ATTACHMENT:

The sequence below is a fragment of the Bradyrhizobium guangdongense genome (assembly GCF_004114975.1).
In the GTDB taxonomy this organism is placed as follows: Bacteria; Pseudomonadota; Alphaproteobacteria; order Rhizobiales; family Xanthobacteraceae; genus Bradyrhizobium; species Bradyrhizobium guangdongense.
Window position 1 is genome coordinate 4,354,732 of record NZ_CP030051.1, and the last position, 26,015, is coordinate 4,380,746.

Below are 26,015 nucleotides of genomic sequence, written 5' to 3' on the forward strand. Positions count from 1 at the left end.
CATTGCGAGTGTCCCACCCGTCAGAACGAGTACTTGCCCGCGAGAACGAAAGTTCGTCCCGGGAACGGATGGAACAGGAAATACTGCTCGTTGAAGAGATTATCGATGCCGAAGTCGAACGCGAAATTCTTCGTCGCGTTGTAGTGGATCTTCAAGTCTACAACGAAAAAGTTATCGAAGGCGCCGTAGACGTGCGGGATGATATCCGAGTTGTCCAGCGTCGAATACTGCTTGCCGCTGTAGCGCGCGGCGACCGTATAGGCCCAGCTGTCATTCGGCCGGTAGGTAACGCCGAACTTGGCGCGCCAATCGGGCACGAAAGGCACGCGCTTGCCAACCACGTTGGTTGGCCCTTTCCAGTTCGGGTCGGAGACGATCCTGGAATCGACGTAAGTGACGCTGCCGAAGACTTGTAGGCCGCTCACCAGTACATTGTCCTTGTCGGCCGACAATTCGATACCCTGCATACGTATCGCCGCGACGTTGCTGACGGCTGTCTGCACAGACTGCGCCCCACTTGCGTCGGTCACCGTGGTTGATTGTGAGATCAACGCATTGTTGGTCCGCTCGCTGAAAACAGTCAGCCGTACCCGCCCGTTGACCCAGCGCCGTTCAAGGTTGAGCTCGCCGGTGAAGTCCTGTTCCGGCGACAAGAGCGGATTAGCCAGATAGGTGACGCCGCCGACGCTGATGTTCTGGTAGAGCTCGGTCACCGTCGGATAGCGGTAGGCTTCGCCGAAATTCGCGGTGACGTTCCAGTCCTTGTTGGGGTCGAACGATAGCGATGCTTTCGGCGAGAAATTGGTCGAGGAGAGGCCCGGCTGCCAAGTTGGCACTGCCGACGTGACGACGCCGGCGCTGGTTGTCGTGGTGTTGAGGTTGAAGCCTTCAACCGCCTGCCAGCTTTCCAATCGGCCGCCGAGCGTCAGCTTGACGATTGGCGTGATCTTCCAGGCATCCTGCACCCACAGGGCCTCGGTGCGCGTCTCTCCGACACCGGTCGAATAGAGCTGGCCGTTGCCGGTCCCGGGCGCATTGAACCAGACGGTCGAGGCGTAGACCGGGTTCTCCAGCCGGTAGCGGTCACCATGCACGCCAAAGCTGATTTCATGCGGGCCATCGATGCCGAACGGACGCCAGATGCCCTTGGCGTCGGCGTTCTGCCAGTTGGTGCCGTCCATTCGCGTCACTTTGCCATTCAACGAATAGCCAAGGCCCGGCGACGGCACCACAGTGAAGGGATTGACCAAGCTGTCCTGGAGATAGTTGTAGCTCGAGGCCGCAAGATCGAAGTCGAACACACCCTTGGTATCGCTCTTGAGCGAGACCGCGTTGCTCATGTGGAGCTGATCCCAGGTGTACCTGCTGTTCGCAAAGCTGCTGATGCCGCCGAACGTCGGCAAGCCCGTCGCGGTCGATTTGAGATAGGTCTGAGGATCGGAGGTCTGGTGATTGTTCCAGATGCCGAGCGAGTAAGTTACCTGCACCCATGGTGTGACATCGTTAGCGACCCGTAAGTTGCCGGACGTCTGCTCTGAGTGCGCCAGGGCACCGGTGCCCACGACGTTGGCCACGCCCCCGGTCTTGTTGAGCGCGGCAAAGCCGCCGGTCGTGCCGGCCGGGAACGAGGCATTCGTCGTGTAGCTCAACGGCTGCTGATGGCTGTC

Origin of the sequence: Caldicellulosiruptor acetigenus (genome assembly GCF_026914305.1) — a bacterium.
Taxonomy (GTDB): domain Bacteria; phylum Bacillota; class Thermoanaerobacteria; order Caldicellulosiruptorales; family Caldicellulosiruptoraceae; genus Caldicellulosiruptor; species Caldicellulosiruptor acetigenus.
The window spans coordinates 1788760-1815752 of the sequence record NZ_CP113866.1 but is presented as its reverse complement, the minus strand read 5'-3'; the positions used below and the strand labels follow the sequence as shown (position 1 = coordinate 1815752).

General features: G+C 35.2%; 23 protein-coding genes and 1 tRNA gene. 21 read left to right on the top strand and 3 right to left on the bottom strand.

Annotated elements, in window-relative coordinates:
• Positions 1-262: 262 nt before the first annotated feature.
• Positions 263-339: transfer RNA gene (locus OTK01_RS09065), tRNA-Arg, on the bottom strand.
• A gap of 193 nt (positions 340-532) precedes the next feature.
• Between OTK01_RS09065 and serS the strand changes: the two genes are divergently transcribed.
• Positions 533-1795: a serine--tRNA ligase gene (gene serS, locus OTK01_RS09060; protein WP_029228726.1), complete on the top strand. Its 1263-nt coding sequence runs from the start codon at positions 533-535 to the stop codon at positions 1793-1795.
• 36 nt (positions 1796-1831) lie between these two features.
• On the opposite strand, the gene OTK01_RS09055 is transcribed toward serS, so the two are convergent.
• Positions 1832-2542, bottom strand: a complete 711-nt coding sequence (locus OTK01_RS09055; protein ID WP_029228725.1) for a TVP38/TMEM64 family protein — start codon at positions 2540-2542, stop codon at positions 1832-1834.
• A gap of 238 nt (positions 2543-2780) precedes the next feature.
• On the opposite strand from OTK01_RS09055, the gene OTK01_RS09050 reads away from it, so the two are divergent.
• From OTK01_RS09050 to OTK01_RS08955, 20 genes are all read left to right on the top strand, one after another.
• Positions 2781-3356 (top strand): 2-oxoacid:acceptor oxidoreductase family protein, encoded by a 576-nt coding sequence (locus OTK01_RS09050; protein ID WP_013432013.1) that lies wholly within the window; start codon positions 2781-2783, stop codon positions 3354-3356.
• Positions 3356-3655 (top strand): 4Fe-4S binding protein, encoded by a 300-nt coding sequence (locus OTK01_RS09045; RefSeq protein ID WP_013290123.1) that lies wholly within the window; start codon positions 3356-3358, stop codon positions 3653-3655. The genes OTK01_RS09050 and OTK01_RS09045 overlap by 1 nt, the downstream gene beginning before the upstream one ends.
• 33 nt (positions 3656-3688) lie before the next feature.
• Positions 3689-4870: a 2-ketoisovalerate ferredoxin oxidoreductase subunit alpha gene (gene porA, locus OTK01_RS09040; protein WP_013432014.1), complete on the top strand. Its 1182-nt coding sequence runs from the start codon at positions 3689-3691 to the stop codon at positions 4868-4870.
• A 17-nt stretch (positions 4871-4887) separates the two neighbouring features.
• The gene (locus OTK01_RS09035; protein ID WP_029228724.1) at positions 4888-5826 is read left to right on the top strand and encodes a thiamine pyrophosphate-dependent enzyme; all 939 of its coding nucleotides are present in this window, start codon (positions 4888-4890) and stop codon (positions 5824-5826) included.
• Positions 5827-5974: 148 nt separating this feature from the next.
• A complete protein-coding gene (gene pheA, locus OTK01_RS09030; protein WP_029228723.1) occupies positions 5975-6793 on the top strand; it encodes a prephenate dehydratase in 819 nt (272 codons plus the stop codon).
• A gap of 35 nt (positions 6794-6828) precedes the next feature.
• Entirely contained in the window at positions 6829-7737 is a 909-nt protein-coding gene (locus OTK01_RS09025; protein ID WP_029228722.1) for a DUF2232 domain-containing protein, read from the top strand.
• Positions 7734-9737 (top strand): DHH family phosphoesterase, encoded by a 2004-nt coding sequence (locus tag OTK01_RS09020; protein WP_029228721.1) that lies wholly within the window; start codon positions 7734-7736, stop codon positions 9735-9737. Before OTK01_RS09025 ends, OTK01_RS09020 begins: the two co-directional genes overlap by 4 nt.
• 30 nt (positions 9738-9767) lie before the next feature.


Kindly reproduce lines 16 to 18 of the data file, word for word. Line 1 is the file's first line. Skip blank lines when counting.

• 36 nt (positions 1796-1831) lie between these two features.
• On the opposite strand, the gene OTK01_RS09055 is transcribed toward serS, so the two are convergent.
• Positions 1832-2542, bottom strand: a complete 711-nt coding sequence (locus OTK01_RS09055; protein ID WP_029228725.1) for a TVP38/TMEM64 family protein — start codon at positions 2540-2542, stop codon at positions 1832-1834.